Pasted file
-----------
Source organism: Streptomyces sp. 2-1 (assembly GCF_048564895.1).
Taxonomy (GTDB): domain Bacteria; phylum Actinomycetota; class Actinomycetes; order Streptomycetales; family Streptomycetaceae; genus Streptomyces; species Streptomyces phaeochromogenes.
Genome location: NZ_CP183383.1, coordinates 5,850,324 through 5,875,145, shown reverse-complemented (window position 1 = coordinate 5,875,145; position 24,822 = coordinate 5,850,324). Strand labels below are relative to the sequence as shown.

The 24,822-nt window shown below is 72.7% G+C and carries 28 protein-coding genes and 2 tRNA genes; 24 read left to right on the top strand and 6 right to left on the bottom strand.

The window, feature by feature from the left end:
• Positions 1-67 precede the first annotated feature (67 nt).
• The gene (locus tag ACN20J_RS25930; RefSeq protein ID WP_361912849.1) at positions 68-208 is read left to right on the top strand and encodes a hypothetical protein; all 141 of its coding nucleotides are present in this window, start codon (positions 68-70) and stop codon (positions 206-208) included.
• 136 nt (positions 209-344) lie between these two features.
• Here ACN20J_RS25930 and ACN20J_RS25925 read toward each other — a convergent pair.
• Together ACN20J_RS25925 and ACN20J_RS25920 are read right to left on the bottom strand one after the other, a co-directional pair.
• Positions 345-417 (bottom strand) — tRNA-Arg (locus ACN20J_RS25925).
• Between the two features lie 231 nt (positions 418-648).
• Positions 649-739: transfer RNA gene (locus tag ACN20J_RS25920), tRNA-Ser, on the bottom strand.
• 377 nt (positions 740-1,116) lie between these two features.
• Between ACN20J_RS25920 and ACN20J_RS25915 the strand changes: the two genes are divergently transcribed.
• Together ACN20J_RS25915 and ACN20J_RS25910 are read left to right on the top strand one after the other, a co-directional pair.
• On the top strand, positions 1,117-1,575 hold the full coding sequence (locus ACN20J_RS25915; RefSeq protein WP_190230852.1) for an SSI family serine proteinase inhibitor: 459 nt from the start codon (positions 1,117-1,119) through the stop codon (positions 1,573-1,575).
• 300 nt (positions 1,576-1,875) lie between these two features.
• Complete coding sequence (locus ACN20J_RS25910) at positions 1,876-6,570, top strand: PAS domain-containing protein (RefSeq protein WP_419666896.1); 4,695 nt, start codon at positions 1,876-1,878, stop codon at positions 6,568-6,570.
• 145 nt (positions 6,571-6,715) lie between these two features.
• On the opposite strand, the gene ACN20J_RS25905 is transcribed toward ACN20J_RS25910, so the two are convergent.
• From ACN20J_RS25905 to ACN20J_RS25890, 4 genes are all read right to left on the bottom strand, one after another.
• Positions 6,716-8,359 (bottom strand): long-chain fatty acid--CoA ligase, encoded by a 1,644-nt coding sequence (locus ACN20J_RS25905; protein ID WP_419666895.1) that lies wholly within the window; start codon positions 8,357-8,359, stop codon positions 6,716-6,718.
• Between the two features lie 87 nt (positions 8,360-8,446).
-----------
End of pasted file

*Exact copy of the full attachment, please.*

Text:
Source organism: Streptomyces sp. 2-1 (assembly GCF_048564895.1).
Taxonomy (GTDB): domain Bacteria; phylum Actinomycetota; class Actinomycetes; order Streptomycetales; family Streptomycetaceae; genus Streptomyces; species Streptomyces phaeochromogenes.
Genome location: NZ_CP183383.1, coordinates 5,850,324 through 5,875,145, shown reverse-complemented (window position 1 = coordinate 5,875,145; position 24,822 = coordinate 5,850,324). Strand labels below are relative to the sequence as shown.

The 24,822-nt window shown below is 72.7% G+C and carries 28 protein-coding genes and 2 tRNA genes; 24 read left to right on the top strand and 6 right to left on the bottom strand.

The window, feature by feature from the left end:
• Positions 1-67 precede the first annotated feature (67 nt).
• The gene (locus tag ACN20J_RS25930; RefSeq protein ID WP_361912849.1) at positions 68-208 is read left to right on the top strand and encodes a hypothetical protein; all 141 of its coding nucleotides are present in this window, start codon (positions 68-70) and stop codon (positions 206-208) included.
• 136 nt (positions 209-344) lie between these two features.
• Here ACN20J_RS25930 and ACN20J_RS25925 read toward each other — a convergent pair.
• Together ACN20J_RS25925 and ACN20J_RS25920 are read right to left on the bottom strand one after the other, a co-directional pair.
• Positions 345-417 (bottom strand) — tRNA-Arg (locus ACN20J_RS25925).
• Between the two features lie 231 nt (positions 418-648).
• Positions 649-739: transfer RNA gene (locus tag ACN20J_RS25920), tRNA-Ser, on the bottom strand.
• 377 nt (positions 740-1,116) lie between these two features.
• Between ACN20J_RS25920 and ACN20J_RS25915 the strand changes: the two genes are divergently transcribed.
• Together ACN20J_RS25915 and ACN20J_RS25910 are read left to right on the top strand one after the other, a co-directional pair.
• On the top strand, positions 1,117-1,575 hold the full coding sequence (locus ACN20J_RS25915; RefSeq protein WP_190230852.1) for an SSI family serine proteinase inhibitor: 459 nt from the start codon (positions 1,117-1,119) through the stop codon (positions 1,573-1,575).
• 300 nt (positions 1,576-1,875) lie between these two features.
• Complete coding sequence (locus ACN20J_RS25910) at positions 1,876-6,570, top strand: PAS domain-containing protein (RefSeq protein WP_419666896.1); 4,695 nt, start codon at positions 1,876-1,878, stop codon at positions 6,568-6,570.
• 145 nt (positions 6,571-6,715) lie between these two features.
• On the opposite strand, the gene ACN20J_RS25905 is transcribed toward ACN20J_RS25910, so the two are convergent.
• From ACN20J_RS25905 to ACN20J_RS25890, 4 genes are all read right to left on the bottom strand, one after another.
• Positions 6,716-8,359 (bottom strand): long-chain fatty acid--CoA ligase, encoded by a 1,644-nt coding sequence (locus ACN20J_RS25905; protein ID WP_419666895.1) that lies wholly within the window; start codon positions 8,357-8,359, stop codon positions 6,716-6,718.
• Between the two features lie 87 nt (positions 8,360-8,446).